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Seemingly trying to keep more big-name players from jumping to LIV Golf, the PGA Tour made some big changes ahead of this 2022-23 campaign, turning a dozen of its most high-profile tournaments into Designated events that feature larger purses and participation from the top players.

And the strategy has clearly worked thus far, as these events have produced some fantastic showdowns and big-name winners, such as Scottie Scheffler at the WM Phoenix Open and Jon Rahm at the Genesis Invitational.

But the PGA Tour isn’t done tinkering as more changes are coming in 2024, changes some might call hypocritical given some of the similarities to LIV Golf.

But one person who’s clearly pleased with the revamped schedule is actually the Saudi-backed series’ biggest critic, Rory McIlroy.

The PGA Tour is making significant changes to the 2024 schedule

The PGA Tour announced this week that the 2024 schedule, which will be the first non-wraparound campaign since that format was introduced in 2013, will feature eight Designated events with smaller fields, elevated purses, and no cut.

If that sounds familiar, it’s because that’s what LIV Golf does. Not to worry, though. These events will still be 72 holes.

These eight tournaments, which have yet to be determined, will feature fields of 70-78 players with eligibility determined by the following criteria:

  • The top 50 players from the previous season’s FedEx Cup standings
  • The top 10 players (those not already eligible) from the current season’s FedEx Cup standings (early-season events will use the previous season’s standings through the fall tournaments)
  • The top 5 players (those not already eligible) who’ve earned the most FedEx Cup points in the standard tournaments between Designated events
  • The current season’s winners (those not already eligible) of full FedEx Cup point tournaments
  • PGA Tour players in the top 30 of the Official World Golf Ranking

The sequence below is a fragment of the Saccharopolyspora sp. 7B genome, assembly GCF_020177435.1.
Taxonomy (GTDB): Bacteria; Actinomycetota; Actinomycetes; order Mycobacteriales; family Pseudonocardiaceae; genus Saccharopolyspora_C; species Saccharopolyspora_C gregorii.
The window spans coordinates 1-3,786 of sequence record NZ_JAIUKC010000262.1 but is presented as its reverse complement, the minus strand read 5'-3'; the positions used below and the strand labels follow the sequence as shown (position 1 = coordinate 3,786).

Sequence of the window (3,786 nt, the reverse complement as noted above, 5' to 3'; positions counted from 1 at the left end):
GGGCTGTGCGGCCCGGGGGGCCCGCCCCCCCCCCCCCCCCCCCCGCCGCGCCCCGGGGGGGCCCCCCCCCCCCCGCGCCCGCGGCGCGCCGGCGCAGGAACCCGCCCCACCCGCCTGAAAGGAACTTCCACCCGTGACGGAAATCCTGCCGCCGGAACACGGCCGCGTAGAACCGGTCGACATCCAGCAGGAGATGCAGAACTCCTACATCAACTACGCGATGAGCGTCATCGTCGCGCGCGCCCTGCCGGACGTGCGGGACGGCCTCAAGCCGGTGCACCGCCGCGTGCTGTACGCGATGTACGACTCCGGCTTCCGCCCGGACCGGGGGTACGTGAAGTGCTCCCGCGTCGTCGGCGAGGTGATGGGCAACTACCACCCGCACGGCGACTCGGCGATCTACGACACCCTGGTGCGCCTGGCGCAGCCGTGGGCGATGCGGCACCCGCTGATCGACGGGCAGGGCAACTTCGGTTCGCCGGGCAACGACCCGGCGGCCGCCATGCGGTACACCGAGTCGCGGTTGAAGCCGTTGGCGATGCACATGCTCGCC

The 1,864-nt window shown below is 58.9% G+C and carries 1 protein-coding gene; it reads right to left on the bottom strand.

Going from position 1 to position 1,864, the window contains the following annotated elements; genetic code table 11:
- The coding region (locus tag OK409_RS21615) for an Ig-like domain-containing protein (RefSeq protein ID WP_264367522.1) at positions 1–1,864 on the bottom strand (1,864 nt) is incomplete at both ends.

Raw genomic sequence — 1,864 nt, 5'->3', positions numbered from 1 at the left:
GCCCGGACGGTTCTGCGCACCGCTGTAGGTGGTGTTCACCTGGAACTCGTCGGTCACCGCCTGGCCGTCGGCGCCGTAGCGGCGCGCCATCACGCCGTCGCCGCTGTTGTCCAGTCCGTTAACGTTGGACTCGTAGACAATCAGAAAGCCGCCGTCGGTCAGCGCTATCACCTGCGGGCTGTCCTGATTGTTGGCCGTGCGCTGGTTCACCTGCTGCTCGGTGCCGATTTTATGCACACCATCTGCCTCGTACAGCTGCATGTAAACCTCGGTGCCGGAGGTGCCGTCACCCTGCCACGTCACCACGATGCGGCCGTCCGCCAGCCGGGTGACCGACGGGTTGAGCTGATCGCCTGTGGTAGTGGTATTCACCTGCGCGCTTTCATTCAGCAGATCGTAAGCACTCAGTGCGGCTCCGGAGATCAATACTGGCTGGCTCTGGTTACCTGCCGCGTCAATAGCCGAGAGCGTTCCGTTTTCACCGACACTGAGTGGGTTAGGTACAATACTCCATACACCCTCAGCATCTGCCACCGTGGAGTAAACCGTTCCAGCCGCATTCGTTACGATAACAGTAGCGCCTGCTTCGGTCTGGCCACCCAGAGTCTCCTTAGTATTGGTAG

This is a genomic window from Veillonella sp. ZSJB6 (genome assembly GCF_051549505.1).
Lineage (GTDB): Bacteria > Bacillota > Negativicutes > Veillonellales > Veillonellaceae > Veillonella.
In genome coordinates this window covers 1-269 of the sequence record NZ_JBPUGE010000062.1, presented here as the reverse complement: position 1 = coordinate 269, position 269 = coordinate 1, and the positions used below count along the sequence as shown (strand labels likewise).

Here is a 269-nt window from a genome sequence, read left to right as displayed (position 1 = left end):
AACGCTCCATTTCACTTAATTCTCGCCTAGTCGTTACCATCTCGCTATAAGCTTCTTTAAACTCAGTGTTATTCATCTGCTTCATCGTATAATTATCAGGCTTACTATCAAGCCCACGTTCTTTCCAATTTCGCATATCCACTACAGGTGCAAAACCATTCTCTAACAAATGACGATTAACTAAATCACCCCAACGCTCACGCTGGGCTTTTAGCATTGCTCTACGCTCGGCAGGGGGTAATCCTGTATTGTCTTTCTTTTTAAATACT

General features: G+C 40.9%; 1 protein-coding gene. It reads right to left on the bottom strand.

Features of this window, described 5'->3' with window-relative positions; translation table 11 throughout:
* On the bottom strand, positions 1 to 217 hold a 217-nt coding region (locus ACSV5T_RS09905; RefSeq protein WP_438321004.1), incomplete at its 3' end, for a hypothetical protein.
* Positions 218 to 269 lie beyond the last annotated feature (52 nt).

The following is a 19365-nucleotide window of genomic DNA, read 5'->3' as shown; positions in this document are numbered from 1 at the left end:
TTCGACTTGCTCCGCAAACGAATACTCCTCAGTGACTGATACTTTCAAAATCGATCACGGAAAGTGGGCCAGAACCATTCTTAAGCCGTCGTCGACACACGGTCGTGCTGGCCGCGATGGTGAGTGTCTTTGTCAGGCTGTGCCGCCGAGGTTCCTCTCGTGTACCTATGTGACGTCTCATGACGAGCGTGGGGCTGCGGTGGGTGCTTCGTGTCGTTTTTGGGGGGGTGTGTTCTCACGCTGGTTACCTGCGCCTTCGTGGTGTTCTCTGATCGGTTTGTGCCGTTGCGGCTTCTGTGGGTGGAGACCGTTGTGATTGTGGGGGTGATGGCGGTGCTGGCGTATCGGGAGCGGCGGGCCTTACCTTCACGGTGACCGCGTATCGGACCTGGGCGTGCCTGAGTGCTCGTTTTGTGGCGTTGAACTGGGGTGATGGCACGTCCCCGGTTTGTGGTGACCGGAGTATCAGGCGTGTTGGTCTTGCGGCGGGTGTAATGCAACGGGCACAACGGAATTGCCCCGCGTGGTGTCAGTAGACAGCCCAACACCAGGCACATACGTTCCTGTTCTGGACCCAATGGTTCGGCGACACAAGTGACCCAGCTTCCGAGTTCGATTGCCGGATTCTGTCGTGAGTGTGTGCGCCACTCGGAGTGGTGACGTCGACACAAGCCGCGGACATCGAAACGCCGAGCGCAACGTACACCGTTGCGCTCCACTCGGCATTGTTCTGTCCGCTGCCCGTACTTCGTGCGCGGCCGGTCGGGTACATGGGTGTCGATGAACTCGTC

• 4 sponsor exemptions restricted to PGA Tour members

Another interesting aspect is that those eligible for these events aren’t required to play them. But with bigger purses and extra FedEx Cup points up for grabs, expect to see just about everyone eligible to participate.

Rory McIlroy loves the new PGA Tour changes

Rory McIlroy at a press conference ahead of the 2023 PGA Tour Arnold Palmer Invitational
Rory McIlroy speaks to the media after the pro-am prior to the Arnold Palmer Invitational at Bay Hill on March 01, 2023 | Richard Heathcote/Getty Images

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Simply put, these eight Designated events will feature the top-ranked players on the PGA Tour and those playing well heading into them.

So let’s say next year’s rules were in play right now. Last week’s Honda Classic winner, Chris Kirk, who hadn’t won on the PGA Tour since 2015, likely wouldn’t have been included in a 70- to 78-player field at this week’s Arnold Palmer Invitational, which will likely be one of the eight Designated events.

However, that victory would afford him an opportunity to get into a stacked field at Bay Hill with the game’s top players and a lot more money on the line. And with no cut, he’d be guaranteed to take home a portion of that elevated purse. So while an event like the Honda Classic may not feature as strong of a field, you’re still rewarded for winning that tournament beyond the winnings, and FedEx Cup points you already receive.

And that’s part of what Rory McIlroy loves about the new format.

“I love it. I think it makes the Tour more competitive. … I’m all about rewarding good play,” McIlroy stated. “I want to give everyone a fair shake at this, which I think this structure has done. There’s ways to play into it. It’s trying to get the top guys versus the hot guys, right? I think that creates a really compelling product.”

And despite the no-cut rule for which LIV Golf has been criticized extensively, the 23-time PGA Tour winner likes that as well.

“You ask Mastercard, or whoever it is, to pay $20M for a golf event, they want to see the stars at the weekend. They want a guarantee that the stars are there. So if that’s what needs to happen, then that’s what happens.”

Now we just have to wait and see which eight tournaments receive the designation. What we do know now is that the four major championships, The Players Championship, and the three FedEx Cup Playoffs events are unaffected by this change.